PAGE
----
By John Pierce
The immigration debate continues to rage, and as is normally the case, the solutions of the left andthe right both end up in the exact same place: a larger federal government.
The only way to see this situation with any clarity is from the perspective of liberty, which is the perspective of the founders—and when you do, the view changes significantly.
All across social media, not even to speak of the mainstream media, people seem to be looking at the immigration issue incorrectly. The old parties take their predictable positions. People inclined more leftward seem to want open borders with full-time Virtue Signaling Teams distributing government benefits to lure in new voters, while many on the right want to register everyone, build a wall and, if pushed, probably put sharpshooters at the top.
The constitutional perspective is completely different.
To begin with, the Constitution is essentially a libertarian document in the sense that its main concern is the liberty of the people, accomplished by restraining the size of government—the main threat to individual liberty. The federal government, the founders said, can exercise only those powers we delegate to it. The rest go to the people and the states. In fact, the main power that governments could have, the “police power” to pass laws relating to health, safety and welfare, was denied the federal government and given the states by the founders.
So, does the Constitution specifically give the power over immigration to the federal government? Before you can say of course it does, take a close look at the enumerated powers.
It does not.
The closest it comes is delegating the power to naturalize citizens. That is, the federal government can decide whether foreigners can become United States citizens. That only makes sense, But the idea that the far-off federal government would enforce borders, much less build walls on the edge of any particular state, was ridiculous in the minds of the founding generation.
History is clear enough on this point.
The Alien and Sedition Acts of 1798 effectively nationalized the issue of immigration by giving government the power to deport non-citizens in a time of near war with France. But Thomas Jefferson and James Madison condemned the measure as unconstitutional. Jefferson persuasively argues that these issues were mainly left to the states, and that federal intervention in immigration was an unconstitutional overreach.
In 1868 the Fourteen Amendment was passed stating that, “All persons born or naturalized in the United States and subject to the jurisdiction thereof, are citizens of the United States and of the State wherein they reside.” Some have claimed that this gave the federal government increased power over immigration, but the language and history belie the claim. There is no reference to immigration, only naturalization and citizenship in the United States, both explicitly federal issues. Such a bold change in the law would have created a passionate reaction – similar to opposition to the Alien and Sedition Acts. We find no such reaction in the discourse of the time.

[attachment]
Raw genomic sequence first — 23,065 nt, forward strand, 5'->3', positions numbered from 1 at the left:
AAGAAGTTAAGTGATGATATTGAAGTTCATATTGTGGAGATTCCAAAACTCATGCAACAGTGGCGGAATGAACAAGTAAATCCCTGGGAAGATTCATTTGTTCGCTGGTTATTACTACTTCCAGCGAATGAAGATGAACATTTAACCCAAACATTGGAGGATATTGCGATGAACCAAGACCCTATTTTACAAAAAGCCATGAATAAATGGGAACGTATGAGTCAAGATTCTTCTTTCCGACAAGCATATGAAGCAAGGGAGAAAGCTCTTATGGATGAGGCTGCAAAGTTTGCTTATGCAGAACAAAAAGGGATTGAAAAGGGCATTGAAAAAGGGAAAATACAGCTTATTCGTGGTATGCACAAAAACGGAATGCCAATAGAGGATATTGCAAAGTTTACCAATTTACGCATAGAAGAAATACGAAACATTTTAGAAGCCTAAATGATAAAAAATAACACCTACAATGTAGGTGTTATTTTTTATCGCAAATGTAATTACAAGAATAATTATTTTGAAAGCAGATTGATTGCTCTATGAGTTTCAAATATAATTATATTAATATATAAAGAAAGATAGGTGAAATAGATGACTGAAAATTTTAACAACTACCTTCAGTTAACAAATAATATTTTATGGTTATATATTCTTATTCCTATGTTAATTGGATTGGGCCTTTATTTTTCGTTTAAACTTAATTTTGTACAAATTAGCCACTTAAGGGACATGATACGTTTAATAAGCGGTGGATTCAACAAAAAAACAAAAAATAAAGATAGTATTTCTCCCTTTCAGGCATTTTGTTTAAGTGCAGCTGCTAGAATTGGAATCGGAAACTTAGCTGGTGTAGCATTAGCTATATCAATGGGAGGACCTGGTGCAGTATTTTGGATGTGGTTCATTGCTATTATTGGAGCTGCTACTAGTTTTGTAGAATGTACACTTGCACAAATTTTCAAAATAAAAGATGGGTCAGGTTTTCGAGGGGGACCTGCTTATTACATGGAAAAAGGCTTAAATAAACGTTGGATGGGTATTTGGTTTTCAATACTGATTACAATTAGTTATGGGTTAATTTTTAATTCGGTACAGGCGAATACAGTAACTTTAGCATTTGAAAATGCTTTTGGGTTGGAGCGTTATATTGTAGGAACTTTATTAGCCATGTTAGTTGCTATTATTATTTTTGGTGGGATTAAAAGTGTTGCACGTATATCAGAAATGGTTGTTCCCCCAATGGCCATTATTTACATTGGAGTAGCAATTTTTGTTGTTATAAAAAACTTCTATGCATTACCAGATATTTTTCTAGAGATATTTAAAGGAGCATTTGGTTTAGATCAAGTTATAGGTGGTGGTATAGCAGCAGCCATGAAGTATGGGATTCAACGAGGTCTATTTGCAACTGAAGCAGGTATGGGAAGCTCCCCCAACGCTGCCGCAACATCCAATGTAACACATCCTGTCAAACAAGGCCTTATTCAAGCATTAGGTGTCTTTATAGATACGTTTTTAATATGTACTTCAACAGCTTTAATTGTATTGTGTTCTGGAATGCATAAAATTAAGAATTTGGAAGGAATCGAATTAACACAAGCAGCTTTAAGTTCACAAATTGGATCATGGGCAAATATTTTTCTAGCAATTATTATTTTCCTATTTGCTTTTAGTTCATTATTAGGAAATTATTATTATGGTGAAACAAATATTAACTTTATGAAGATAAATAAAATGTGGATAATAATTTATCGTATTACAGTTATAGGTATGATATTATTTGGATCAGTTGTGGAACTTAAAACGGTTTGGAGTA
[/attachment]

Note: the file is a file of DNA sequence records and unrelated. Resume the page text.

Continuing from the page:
Some 20 years later, though, things got complicated.
The Supreme Court essentially federalized the immigration power in 1889. It did so at that time to ban Chinese laborers from coming into the United States. The Court agreed with a California proposal and a law the Congress had passed the year before. The reasoning behind the law were shocking to the modern ear, “the presence of Chinese laborers had a baneful effect upon the material interests of the state, and upon public morals; that their immigration was in numbers approaching the character of an Oriental invasion.” See the Chinese Exclusion Case, here.
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Did the Supreme Court of 1889 have the authority to hand over a state power to the federal government when the Constitution did not? Of course not.
Can the 130 years of law since then be reversed because of this inappropriate appropriation of power?
Practically speaking, probably not. Nevertheless, the change in law has fueled the inexorable growth of government, and we should recognize this before we clamor for more federal action.